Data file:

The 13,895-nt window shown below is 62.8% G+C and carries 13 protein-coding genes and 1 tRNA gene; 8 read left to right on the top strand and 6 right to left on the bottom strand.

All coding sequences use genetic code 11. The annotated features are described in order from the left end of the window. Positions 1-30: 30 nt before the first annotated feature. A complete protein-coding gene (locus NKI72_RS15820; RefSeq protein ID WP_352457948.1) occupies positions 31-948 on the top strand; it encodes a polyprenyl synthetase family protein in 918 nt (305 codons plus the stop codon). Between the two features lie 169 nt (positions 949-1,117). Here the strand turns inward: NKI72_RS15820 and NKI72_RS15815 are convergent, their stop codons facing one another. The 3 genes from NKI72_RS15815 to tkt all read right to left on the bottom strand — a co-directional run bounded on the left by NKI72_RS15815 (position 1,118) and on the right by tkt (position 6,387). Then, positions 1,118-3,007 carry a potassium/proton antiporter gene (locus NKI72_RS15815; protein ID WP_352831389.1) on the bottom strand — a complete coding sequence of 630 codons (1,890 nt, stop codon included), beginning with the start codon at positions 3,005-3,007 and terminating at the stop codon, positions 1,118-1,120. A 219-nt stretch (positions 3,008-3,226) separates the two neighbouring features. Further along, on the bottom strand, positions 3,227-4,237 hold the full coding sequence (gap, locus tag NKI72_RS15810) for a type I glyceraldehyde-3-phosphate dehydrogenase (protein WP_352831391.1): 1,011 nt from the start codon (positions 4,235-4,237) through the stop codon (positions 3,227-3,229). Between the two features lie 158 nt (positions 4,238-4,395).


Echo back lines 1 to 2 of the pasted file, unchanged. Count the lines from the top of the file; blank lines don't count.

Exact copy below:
The 13,895-nt window shown below is 62.8% G+C and carries 13 protein-coding genes and 1 tRNA gene; 8 read left to right on the top strand and 6 right to left on the bottom strand.

All coding sequences use genetic code 11. The annotated features are described in order from the left end of the window. Positions 1-30: 30 nt before the first annotated feature. A complete protein-coding gene (locus NKI72_RS15820; RefSeq protein ID WP_352457948.1) occupies positions 31-948 on the top strand; it encodes a polyprenyl synthetase family protein in 918 nt (305 codons plus the stop codon). Between the two features lie 169 nt (positions 949-1,117). Here the strand turns inward: NKI72_RS15820 and NKI72_RS15815 are convergent, their stop codons facing one another. The 3 genes from NKI72_RS15815 to tkt all read right to left on the bottom strand — a co-directional run bounded on the left by NKI72_RS15815 (position 1,118) and on the right by tkt (position 6,387). Then, positions 1,118-3,007 carry a potassium/proton antiporter gene (locus NKI72_RS15815; protein ID WP_352831389.1) on the bottom strand — a complete coding sequence of 630 codons (1,890 nt, stop codon included), beginning with the start codon at positions 3,005-3,007 and terminating at the stop codon, positions 1,118-1,120. A 219-nt stretch (positions 3,008-3,226) separates the two neighbouring features. Further along, on the bottom strand, positions 3,227-4,237 hold the full coding sequence (gap, locus tag NKI72_RS15810) for a type I glyceraldehyde-3-phosphate dehydrogenase (protein WP_352831391.1): 1,011 nt from the start codon (positions 4,235-4,237) through the stop codon (positions 3,227-3,229). Between the two features lie 158 nt (positions 4,238-4,395).